What’s behind the “asthmatic advantage”?
Asthma seems like a pretty huge disadvantage for any athlete, and the last thing anyone wants in the middle of competition is a lot of huffing and puffing. So it might surprise you to find out that not only is there a much higher percentage of Olympic athletes with asthma than in the general population, but those afflicted are historically twice as likely to win a medal.
The phenomenon is known as the “asthmatic advantage,” and doctors aren’t sure how exactly the correlation came about.
“It’s not clear if somehow people with asthma have an advantage, or if there’s something about really high level sports that makes you get asthma,” said Dr. Tod Olin, pediatric pulmonologist at National Jewish Health in Denver. “The second one is probably more palatable of a theory.”
Olin said that about eight percent of the general population suffers from some measurable amount of asthma, but that number more than doubles in elite level aerobic athletes. The rates tend to be highest in cold, dry air sports like skiing and hockey.
The prevalence of the illness among winter athletes is likely caused from prolonged stress on epithelial cells inside the lungs, the same cells that trigger swelling and muscle contractions during an asthma attack.
“If you’re a six-foot-tall guy doing an aerobic sport there’s going to be about 180-to-200 liters of air going in and out of your lungs every minute,” said Olin. “It stresses out the cells, and the cells start sending these signals. If you do that over and over again for months and years it develops this problem that for all the world looks like asthma.”
Even stranger is that it’s common for athletes who developed asthma through their training to lose the condition once they retire, a rare occurrence in the general population.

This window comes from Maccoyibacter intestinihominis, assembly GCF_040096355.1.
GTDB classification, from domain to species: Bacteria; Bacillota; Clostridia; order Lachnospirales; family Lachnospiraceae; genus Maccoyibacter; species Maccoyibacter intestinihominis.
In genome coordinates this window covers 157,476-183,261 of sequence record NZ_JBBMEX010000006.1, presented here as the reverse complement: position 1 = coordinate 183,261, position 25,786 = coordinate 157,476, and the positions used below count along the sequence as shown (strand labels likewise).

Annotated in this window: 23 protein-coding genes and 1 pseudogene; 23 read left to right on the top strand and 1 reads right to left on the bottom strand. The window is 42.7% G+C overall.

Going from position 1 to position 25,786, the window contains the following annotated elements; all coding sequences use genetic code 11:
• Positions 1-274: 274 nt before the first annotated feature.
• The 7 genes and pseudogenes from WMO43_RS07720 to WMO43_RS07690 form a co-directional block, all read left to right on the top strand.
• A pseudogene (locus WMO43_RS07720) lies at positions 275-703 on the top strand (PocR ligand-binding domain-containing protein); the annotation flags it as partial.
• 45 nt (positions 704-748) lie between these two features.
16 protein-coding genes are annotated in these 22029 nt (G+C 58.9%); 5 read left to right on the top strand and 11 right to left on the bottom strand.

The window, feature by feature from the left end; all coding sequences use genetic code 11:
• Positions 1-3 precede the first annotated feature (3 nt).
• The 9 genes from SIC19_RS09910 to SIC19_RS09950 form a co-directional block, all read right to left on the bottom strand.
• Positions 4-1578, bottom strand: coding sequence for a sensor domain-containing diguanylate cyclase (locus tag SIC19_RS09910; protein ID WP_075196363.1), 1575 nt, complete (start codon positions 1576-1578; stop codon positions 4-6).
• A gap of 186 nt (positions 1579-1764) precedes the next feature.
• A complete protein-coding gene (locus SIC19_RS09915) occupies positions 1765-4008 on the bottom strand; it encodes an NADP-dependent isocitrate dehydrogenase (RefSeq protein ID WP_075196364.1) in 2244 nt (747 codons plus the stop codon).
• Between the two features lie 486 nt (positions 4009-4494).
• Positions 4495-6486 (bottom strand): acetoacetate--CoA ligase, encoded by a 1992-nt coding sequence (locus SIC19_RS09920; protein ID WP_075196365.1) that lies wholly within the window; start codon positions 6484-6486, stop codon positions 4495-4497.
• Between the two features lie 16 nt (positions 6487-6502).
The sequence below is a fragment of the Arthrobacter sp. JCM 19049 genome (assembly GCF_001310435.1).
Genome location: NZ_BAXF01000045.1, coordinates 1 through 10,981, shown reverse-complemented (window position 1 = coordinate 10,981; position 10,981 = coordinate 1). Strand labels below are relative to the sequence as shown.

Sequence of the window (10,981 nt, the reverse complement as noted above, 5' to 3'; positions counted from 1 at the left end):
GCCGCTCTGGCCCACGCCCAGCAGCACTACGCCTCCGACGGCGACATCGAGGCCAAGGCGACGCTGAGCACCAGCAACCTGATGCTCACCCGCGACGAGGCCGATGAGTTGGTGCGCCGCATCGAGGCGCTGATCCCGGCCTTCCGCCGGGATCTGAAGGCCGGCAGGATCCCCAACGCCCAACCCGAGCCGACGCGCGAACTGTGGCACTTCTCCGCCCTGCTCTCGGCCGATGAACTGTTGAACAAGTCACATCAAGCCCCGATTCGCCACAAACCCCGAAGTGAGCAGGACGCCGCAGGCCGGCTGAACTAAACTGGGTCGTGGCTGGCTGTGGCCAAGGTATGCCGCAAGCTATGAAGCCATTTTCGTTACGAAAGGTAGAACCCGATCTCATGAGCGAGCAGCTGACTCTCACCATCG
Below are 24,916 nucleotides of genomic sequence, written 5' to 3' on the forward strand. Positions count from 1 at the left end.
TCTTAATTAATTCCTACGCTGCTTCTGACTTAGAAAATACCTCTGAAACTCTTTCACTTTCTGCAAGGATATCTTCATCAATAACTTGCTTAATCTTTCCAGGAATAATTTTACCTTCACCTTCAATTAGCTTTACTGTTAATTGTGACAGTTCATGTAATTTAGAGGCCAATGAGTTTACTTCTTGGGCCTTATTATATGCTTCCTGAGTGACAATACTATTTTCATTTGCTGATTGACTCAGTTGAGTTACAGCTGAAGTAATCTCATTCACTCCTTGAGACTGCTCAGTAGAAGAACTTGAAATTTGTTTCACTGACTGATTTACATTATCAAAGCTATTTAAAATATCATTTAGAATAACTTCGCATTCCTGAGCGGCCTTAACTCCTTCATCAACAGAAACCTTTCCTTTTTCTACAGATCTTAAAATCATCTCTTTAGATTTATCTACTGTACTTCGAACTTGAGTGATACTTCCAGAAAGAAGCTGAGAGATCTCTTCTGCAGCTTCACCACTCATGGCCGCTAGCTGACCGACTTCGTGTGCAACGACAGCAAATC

So why do asthmatic athletes seem to have a greater correlation with success?
There’s more than one possible answer, and it probably stems from a combination of variables. But the simplest and most likely scenario based on observational data is that it’s primarily the athletes who are training harder over a longer period of time that are developing the illness. In other words, becoming an elite level athlete may lead to asthma, and not the other way around.
“These people are actually pushing themselves a tiny bit harder, and they might be stressing their airway more and developing the condition,” said Olin.
But there may also be a mental aspect to phenomenon as well. Olin theorizes that athletes with a pronounced vagal response system, part of the parasympathetic nervous system that helps slow the heart after an adrenaline rush, will perform better under pressure.
The vagal system’s participation in the regulation of airways helps to provide some potential answers to why there is some correlation between developing asthma and boasting a strong vagal response.
“Pronounced vagal responses will have a tendency to lead to asthma, but might be beneficial from a performance perspective. The problem is we’re not quite there yet with the science.
“In theory you could train at it, but it would be the type of training that Yoda and Luke Skywalker were doing. A lot of athletes work with performance psychologists, but really proving that you have a more relaxed response is a very hard thing to do. I think people who are high end athletes absolutely see the power of the mind as something that can fluctuate. And when you’re able to drive it in the way you want you have an advantage. But proving that is tricky.”
While research into the “asthmatic advantage” is still in its relative infancy, with doctors and scientists giving their best guesses as to the nature of the correlation, Olin believes the what is much more important than the why or how.
“To me the big message to people out there is that there are international level athletes winning with asthma. So if you have it you can go run around the block. That’s the big thing.”
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